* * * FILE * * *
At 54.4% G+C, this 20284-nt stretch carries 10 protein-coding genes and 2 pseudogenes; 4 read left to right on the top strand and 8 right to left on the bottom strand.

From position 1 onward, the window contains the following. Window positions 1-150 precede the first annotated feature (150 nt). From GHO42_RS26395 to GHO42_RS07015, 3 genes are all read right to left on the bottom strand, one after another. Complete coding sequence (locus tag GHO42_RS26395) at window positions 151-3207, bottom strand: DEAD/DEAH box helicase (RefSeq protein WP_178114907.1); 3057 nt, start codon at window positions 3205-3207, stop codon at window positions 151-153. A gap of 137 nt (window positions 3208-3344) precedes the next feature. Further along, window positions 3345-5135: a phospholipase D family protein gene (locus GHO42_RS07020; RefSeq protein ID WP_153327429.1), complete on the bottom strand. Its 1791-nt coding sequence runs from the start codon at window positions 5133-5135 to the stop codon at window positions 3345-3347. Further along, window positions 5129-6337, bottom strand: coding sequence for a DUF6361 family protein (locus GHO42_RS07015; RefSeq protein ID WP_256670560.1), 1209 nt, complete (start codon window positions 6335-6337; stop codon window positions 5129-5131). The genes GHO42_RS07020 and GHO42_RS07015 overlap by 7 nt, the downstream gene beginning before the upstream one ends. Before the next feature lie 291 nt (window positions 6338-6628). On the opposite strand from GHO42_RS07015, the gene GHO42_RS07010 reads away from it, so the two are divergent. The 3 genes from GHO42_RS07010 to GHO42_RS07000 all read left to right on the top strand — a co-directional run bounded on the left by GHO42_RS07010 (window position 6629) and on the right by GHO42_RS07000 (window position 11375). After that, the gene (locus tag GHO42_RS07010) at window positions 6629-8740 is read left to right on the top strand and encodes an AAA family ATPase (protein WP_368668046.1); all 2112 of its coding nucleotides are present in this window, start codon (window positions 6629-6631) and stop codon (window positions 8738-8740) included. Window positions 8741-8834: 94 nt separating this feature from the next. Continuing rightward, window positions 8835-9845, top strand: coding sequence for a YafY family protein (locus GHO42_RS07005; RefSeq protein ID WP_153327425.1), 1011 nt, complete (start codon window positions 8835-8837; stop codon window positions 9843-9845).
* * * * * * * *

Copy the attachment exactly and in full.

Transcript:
At 54.4% G+C, this 20284-nt stretch carries 10 protein-coding genes and 2 pseudogenes; 4 read left to right on the top strand and 8 right to left on the bottom strand.

From position 1 onward, the window contains the following. Window positions 1-150 precede the first annotated feature (150 nt). From GHO42_RS26395 to GHO42_RS07015, 3 genes are all read right to left on the bottom strand, one after another. Complete coding sequence (locus tag GHO42_RS26395) at window positions 151-3207, bottom strand: DEAD/DEAH box helicase (RefSeq protein WP_178114907.1); 3057 nt, start codon at window positions 3205-3207, stop codon at window positions 151-153. A gap of 137 nt (window positions 3208-3344) precedes the next feature. Further along, window positions 3345-5135: a phospholipase D family protein gene (locus GHO42_RS07020; RefSeq protein ID WP_153327429.1), complete on the bottom strand. Its 1791-nt coding sequence runs from the start codon at window positions 5133-5135 to the stop codon at window positions 3345-3347. Further along, window positions 5129-6337, bottom strand: coding sequence for a DUF6361 family protein (locus GHO42_RS07015; RefSeq protein ID WP_256670560.1), 1209 nt, complete (start codon window positions 6335-6337; stop codon window positions 5129-5131). The genes GHO42_RS07020 and GHO42_RS07015 overlap by 7 nt, the downstream gene beginning before the upstream one ends. Before the next feature lie 291 nt (window positions 6338-6628). On the opposite strand from GHO42_RS07015, the gene GHO42_RS07010 reads away from it, so the two are divergent. The 3 genes from GHO42_RS07010 to GHO42_RS07000 all read left to right on the top strand — a co-directional run bounded on the left by GHO42_RS07010 (window position 6629) and on the right by GHO42_RS07000 (window position 11375). After that, the gene (locus tag GHO42_RS07010) at window positions 6629-8740 is read left to right on the top strand and encodes an AAA family ATPase (protein WP_368668046.1); all 2112 of its coding nucleotides are present in this window, start codon (window positions 6629-6631) and stop codon (window positions 8738-8740) included. Window positions 8741-8834: 94 nt separating this feature from the next. Continuing rightward, window positions 8835-9845, top strand: coding sequence for a YafY family protein (locus GHO42_RS07005; RefSeq protein ID WP_153327425.1), 1011 nt, complete (start codon window positions 8835-8837; stop codon window positions 9843-9845).